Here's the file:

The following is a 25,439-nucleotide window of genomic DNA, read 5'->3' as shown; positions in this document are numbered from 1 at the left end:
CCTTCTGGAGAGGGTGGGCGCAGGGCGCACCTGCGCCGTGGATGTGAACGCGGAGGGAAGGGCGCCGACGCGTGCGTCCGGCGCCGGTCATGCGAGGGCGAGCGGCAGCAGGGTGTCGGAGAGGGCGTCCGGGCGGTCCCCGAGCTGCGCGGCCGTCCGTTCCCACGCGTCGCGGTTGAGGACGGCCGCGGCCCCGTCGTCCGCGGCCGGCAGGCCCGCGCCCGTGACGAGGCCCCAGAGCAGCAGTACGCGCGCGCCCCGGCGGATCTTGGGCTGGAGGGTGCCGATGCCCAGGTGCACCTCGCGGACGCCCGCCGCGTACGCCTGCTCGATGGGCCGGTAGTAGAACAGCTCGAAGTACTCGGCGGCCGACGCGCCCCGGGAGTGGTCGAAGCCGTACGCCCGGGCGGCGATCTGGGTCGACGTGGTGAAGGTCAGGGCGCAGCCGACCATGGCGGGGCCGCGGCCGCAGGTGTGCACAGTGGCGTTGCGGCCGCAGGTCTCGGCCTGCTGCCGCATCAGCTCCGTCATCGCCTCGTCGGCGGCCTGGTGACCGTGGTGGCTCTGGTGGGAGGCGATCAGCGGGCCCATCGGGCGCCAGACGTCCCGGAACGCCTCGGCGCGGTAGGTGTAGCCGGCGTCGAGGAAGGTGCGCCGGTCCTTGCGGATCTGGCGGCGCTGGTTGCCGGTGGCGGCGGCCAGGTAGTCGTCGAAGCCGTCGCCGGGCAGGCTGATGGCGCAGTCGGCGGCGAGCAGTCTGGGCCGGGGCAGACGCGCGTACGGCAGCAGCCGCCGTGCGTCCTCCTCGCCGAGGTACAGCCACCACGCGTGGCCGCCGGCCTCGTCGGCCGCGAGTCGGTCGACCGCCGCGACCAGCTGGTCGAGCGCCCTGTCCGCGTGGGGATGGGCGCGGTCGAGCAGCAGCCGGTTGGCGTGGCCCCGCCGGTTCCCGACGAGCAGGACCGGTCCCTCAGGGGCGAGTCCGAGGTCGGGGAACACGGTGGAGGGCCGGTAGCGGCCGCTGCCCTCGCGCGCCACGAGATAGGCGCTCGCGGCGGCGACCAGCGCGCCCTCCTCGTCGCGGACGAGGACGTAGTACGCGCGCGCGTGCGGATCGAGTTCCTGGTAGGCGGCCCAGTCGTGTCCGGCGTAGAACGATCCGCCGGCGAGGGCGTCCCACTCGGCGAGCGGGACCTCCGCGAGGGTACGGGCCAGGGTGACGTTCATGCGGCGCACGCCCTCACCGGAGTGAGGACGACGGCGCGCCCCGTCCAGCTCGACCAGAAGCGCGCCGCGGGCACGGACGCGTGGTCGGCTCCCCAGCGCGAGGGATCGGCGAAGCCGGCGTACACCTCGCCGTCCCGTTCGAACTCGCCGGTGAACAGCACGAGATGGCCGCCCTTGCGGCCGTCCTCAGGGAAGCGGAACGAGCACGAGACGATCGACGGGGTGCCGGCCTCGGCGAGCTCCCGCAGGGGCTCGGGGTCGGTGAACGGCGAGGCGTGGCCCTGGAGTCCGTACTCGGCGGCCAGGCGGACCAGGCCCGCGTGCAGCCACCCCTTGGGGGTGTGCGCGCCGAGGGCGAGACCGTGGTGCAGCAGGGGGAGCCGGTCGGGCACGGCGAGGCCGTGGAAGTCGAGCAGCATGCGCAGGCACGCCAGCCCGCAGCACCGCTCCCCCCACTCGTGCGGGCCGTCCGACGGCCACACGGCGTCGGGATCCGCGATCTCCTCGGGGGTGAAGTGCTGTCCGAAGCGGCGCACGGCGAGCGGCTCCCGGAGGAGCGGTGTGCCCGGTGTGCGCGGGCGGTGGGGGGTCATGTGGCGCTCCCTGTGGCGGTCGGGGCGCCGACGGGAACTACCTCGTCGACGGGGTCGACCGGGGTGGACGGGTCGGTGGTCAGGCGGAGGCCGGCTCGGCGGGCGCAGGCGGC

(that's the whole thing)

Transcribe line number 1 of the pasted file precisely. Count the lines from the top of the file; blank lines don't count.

The following is a 25,439-nucleotide window of genomic DNA, read 5'->3' as shown; positions in this document are numbered from 1 at the left end: